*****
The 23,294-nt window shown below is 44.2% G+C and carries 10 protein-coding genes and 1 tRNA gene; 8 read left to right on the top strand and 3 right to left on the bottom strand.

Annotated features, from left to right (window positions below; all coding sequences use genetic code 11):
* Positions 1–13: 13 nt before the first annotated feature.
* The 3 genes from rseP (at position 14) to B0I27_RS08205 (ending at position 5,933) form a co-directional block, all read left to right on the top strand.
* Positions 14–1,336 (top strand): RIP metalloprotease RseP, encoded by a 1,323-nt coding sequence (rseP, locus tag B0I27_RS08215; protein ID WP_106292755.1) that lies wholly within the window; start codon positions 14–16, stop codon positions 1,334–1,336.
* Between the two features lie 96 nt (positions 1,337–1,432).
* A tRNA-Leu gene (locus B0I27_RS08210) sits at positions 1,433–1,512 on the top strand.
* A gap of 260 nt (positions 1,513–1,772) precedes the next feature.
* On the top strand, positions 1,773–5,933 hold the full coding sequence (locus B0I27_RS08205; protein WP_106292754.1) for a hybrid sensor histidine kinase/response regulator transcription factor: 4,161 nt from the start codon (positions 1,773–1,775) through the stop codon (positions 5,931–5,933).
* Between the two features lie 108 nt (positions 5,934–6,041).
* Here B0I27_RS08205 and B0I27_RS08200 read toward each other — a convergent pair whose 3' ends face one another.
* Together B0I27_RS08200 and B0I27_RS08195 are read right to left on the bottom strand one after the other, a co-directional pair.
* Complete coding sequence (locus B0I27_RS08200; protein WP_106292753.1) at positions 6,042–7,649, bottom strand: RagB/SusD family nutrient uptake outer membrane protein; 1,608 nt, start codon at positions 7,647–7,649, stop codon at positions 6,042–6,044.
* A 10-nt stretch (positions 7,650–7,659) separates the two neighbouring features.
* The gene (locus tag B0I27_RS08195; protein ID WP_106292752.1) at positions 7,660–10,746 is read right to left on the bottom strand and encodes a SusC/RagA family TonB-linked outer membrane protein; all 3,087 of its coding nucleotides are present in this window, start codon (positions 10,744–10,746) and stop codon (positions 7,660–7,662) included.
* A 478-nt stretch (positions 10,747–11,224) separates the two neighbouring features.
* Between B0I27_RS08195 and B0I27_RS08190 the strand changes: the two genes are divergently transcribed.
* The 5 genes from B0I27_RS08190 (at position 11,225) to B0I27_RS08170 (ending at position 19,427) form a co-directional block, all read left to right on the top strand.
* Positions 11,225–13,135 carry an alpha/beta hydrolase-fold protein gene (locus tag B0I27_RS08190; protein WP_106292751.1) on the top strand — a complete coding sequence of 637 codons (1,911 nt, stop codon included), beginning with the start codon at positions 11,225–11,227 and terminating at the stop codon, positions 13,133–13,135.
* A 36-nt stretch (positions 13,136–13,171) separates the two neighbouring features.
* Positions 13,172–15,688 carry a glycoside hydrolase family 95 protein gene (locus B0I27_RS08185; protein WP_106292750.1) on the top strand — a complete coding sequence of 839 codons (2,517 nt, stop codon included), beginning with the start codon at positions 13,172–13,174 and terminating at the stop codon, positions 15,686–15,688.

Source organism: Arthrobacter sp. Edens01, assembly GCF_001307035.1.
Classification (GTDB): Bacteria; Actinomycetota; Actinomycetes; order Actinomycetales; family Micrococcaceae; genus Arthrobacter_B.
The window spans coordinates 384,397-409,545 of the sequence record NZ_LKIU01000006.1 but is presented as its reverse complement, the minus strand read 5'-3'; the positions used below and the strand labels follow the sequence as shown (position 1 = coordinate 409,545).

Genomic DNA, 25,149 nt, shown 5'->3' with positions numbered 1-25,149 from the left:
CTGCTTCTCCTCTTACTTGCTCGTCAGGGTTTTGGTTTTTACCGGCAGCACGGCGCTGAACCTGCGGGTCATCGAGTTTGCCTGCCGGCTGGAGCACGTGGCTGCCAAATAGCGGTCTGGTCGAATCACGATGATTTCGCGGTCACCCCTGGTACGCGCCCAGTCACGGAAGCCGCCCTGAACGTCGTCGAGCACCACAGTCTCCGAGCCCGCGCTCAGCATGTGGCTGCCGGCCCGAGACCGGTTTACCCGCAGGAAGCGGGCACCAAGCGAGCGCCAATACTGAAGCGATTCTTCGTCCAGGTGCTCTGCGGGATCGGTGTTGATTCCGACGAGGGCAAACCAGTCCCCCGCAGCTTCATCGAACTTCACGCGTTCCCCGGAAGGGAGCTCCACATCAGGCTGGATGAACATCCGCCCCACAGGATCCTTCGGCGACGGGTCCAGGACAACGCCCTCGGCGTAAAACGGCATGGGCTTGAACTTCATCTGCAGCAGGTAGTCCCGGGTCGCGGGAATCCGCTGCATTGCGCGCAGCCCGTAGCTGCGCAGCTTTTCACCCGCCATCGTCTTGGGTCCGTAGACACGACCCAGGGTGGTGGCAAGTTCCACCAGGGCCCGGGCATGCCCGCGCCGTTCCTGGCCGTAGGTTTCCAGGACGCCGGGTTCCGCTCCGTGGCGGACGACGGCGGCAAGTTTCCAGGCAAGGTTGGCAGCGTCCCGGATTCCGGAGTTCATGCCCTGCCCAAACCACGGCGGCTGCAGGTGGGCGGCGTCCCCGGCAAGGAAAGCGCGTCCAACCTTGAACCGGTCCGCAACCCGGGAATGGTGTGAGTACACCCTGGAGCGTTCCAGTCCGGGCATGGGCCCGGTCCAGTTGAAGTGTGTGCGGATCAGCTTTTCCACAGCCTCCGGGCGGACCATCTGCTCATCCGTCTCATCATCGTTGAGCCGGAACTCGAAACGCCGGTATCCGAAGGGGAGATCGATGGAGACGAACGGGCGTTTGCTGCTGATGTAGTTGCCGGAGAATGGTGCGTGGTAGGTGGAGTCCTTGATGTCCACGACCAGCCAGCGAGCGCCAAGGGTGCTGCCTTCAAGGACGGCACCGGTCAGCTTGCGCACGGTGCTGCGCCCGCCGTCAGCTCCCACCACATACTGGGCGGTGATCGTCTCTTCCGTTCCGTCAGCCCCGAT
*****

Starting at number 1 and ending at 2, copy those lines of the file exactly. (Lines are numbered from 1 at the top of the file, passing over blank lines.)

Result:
The 23,294-nt window shown below is 44.2% G+C and carries 10 protein-coding genes and 1 tRNA gene; 8 read left to right on the top strand and 3 right to left on the bottom strand.

Annotated features, from left to right (window positions below; all coding sequences use genetic code 11):